Blitz might not be a top notch British crime-drama but I did find it mostly impressive even if Statham doesn’t exactly stretch his acting abilities as this character isn’t that far removed from his others. That being said, it was at least a compelling film that managed to entertain me for the 95-minute running time.
Genre(s): Crime, Drama, Thriller
Millennium | R – 97 min. – $28.99 | August 23, 2011
Directed by: Elliott Lester
Writer(s): Ken Bruen (novel); Nathan Parker (screenplay)
Cast: Jason Statham, Paddy Considine, Aidan Gillen
Features: Featurette, Interviews, Theatrical Trailer
Number of Discs: 1
Audio: English (Dolby Digital 5.1)
Video: Widescreen 2.40
Subtitles: English SDH, Spanish
THE MOVIE – 4.25/5
Plot: Tough, uncompromising and totally un-PC cop Brant (JASON STATHAM) joins forces with Officer DC Porter Nash (PADDY CONSIDINE) to hunt down a serial killer (AIDAN GILLEN) who has been targeting police officers.
I wasn’t exactly sure what to expect going into Blitz for a couple of reasons, least of which being that Jason Statham’s career has been hit or miss, with a couple in between. To my surprise, the film is actually not a bad UK crime-thriller with excessive violence – without going overboard – pervasive language and those lovely accents we Yanks love.
The cast is quite good with Jason Statham playing up his usual bad ass character, not a whole lot of differences between Brant and [insert any other one of his characters], with a brash personality and a general fu** you to anyone and everyone as he tears through [insert city name] to catch [insert diabolical villain name]. However, this isn’t to say it doesn’t work for Statham because he is able to carry the film ‘till the end. I also don’t want to forget to give props to both Paddy Considine playing up the quiet partner who investigates the crimes as well as Aidan Gillen as the sociopathic serial killer, a role that can go to extremes but he plays it just right for the audience to fear him as well as be a believable enough for our heroes.
Plot-wise, it starts off well enough with the right ambience through a taut second act before slightly falling off in the third act and, especially, the final scene. Now, for me it was satisfactory, even though it didn’t make much sense, but it the last 10 minutes or so were too predictable. That said, it didn’t ruin the movie.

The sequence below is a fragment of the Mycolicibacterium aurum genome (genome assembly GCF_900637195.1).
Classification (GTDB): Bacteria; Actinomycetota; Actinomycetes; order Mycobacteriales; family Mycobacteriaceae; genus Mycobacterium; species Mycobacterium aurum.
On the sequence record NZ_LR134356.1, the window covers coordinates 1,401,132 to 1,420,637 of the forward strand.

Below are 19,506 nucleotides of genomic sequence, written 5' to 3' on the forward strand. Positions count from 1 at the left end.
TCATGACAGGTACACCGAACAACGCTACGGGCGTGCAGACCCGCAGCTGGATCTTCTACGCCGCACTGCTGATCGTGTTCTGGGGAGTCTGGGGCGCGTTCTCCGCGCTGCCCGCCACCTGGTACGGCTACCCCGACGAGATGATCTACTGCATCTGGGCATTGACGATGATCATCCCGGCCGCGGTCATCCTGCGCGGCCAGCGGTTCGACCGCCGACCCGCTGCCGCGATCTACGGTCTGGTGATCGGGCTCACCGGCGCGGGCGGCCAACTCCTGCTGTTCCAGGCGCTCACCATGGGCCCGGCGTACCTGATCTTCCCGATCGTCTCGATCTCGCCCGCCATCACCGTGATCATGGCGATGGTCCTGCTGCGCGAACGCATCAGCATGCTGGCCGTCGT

The film was directed by Elliott Lester in only his second feature film following Addicted to Her Love starring Lizzy Caplan and is based upon a novel by Ken Bruen (his “London Boulevard” novel was adapted into a movie starring Colin Farrell and Keira Knightley) with the adaptation by Nathan Parker (2009’s Moon).
SPECIAL FEATURES – 2.0/5
Cast and Crew Interviews (31:59) – There are interviews with cast members Jason Statham, Paddy Considine, Aidan Gillen, Zawe Ashton, Director Elliot Lester and Producers Steven Chasman & Zygi Kamasa. These are fairly mundane sound-bites as they explain what drew them to the project and then explaining who their character is.
Behind the Scenes (12:19) is a basic ‘making-of’ featurette with filming footage and on-set interviews with members of the cast and crew.
UK Theatrical Trailer (1:58)
There’s supposed to be a digital copy included but mine did not come with one.
Previews – Trust, Elephant White, Sacrifice, Shadow & Lies
VIDEO – 3.5/5
Blitz is presented in anamorphic widescreen in its original 2.40 aspect ratio. As with most DVDs, especially for what I can assume are low-budgeted projects, there’s a fair amount of pixilation and artifacting especially during darker scenes. Even so, the detail level isn’t too bad making this an acceptable transfer.
AUDIO – 3.75/5
The Dolby Digital 5.1 track is pretty good with a robust rock soundtrack and clear enough dialogue levels. While I can’t say it’s an impressive audio transfer, it’s still more than satisfactory for the home viewing audience.
OVERALL – 3.5/5
Overall, Blitz might not be a top notch British crime-drama but I did find it mostly impressive even if Statham doesn’t exactly stretch his acting abilities as this character isn’t that far removed from his others. That being said, it was at least a compelling film that managed to entertain me for the 95-minute running time.
Brian Oliver, The Movieman